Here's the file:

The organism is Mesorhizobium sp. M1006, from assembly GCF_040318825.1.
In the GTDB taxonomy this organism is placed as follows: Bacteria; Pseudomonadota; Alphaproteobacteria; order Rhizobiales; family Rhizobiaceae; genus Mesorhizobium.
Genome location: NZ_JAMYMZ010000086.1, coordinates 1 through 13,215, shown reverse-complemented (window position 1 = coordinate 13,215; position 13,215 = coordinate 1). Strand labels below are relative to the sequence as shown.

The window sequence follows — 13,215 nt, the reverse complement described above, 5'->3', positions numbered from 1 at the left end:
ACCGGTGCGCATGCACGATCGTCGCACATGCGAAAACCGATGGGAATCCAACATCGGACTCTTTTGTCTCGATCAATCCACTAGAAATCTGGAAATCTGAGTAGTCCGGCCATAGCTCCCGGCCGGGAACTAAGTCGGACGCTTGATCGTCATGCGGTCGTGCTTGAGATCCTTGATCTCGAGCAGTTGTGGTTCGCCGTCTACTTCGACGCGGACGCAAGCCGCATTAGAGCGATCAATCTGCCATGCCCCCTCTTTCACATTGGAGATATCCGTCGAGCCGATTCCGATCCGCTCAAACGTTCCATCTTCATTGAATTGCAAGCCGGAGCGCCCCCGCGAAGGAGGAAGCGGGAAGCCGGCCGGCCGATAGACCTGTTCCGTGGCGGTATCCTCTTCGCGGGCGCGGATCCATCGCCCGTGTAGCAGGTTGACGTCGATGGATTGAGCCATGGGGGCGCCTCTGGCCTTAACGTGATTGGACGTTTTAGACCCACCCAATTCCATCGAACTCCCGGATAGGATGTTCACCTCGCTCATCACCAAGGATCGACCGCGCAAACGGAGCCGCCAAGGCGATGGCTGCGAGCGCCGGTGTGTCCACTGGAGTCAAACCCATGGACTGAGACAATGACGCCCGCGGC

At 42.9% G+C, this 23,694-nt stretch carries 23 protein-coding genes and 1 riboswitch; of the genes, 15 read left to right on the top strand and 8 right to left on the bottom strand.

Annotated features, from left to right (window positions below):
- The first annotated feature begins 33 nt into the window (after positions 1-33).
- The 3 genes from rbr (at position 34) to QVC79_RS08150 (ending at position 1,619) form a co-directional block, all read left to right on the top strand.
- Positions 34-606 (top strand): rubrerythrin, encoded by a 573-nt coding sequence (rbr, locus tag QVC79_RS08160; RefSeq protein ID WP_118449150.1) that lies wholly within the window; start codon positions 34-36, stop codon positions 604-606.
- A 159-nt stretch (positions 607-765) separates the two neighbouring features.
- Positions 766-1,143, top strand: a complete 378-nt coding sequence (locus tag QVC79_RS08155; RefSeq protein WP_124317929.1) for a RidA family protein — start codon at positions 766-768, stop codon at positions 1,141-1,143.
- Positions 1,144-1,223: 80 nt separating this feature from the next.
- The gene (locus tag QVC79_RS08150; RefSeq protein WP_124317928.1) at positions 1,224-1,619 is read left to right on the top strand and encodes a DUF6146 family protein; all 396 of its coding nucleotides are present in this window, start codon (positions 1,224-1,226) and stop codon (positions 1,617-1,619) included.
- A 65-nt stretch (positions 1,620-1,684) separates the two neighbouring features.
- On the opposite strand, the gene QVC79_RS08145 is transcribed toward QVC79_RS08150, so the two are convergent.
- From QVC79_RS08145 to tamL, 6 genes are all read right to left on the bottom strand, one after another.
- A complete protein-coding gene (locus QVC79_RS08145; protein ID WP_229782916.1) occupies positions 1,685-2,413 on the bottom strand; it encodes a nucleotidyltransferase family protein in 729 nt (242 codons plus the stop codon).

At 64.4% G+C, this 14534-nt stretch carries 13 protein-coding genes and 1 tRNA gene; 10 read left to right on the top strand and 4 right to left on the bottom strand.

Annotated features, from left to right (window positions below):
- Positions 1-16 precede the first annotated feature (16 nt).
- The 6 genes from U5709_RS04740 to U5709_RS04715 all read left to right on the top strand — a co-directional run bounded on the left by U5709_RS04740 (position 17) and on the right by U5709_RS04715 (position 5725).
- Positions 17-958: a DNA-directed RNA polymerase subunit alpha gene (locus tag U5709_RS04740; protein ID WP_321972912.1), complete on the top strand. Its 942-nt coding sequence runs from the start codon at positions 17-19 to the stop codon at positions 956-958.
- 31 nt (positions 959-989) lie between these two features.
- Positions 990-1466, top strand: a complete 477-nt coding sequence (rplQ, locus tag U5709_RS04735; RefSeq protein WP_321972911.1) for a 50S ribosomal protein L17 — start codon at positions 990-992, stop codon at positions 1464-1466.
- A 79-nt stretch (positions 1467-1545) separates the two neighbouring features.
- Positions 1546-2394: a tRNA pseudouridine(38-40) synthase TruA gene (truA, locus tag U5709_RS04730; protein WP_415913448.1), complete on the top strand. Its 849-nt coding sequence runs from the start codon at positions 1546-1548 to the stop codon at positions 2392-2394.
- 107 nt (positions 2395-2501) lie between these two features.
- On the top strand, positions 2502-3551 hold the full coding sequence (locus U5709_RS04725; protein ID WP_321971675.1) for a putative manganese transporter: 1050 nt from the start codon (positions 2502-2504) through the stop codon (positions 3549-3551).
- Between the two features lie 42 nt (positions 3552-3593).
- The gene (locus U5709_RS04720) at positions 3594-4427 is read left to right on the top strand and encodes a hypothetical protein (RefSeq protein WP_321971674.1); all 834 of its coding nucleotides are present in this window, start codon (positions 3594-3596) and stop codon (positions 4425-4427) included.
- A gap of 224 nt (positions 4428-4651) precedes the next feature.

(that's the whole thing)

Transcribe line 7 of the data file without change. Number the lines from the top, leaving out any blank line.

Annotated features, from left to right (window positions below):